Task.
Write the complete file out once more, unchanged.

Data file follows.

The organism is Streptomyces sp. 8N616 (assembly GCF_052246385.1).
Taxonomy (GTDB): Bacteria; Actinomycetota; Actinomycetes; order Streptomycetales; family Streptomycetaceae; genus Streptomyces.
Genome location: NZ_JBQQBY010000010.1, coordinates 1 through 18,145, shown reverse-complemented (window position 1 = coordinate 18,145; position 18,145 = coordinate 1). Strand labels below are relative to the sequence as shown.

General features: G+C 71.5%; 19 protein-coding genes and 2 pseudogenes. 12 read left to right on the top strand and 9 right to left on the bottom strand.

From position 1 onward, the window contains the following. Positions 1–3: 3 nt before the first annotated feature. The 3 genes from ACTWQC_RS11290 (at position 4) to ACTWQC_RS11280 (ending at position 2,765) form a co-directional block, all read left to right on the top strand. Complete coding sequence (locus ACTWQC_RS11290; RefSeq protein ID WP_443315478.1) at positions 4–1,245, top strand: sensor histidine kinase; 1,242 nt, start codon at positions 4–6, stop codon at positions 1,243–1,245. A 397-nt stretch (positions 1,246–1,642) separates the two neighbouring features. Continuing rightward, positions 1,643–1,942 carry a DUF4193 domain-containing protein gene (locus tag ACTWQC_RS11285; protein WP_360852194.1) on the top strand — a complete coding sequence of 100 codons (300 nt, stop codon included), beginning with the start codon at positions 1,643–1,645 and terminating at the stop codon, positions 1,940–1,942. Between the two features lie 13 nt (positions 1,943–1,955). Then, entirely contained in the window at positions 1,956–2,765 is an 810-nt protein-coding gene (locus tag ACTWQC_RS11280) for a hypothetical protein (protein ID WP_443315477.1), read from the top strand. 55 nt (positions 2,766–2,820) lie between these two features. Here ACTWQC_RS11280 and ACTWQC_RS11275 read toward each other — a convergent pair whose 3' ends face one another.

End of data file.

The organism is Streptomyces sp. 8N616 (assembly GCF_052246385.1).
Taxonomy (GTDB): Bacteria; Actinomycetota; Actinomycetes; order Streptomycetales; family Streptomycetaceae; genus Streptomyces.
Genome location: NZ_JBQQBY010000010.1, coordinates 1 through 18,145, shown reverse-complemented (window position 1 = coordinate 18,145; position 18,145 = coordinate 1). Strand labels below are relative to the sequence as shown.

General features: G+C 71.5%; 19 protein-coding genes and 2 pseudogenes. 12 read left to right on the top strand and 9 right to left on the bottom strand.

From position 1 onward, the window contains the following. Positions 1–3: 3 nt before the first annotated feature. The 3 genes from ACTWQC_RS11290 (at position 4) to ACTWQC_RS11280 (ending at position 2,765) form a co-directional block, all read left to right on the top strand. Complete coding sequence (locus ACTWQC_RS11290; RefSeq protein ID WP_443315478.1) at positions 4–1,245, top strand: sensor histidine kinase; 1,242 nt, start codon at positions 4–6, stop codon at positions 1,243–1,245. A 397-nt stretch (positions 1,246–1,642) separates the two neighbouring features. Continuing rightward, positions 1,643–1,942 carry a DUF4193 domain-containing protein gene (locus tag ACTWQC_RS11285; protein WP_360852194.1) on the top strand — a complete coding sequence of 100 codons (300 nt, stop codon included), beginning with the start codon at positions 1,643–1,645 and terminating at the stop codon, positions 1,940–1,942. Between the two features lie 13 nt (positions 1,943–1,955). Then, entirely contained in the window at positions 1,956–2,765 is an 810-nt protein-coding gene (locus tag ACTWQC_RS11280) for a hypothetical protein (protein ID WP_443315477.1), read from the top strand. 55 nt (positions 2,766–2,820) lie between these two features. Here ACTWQC_RS11280 and ACTWQC_RS11275 read toward each other — a convergent pair whose 3' ends face one another.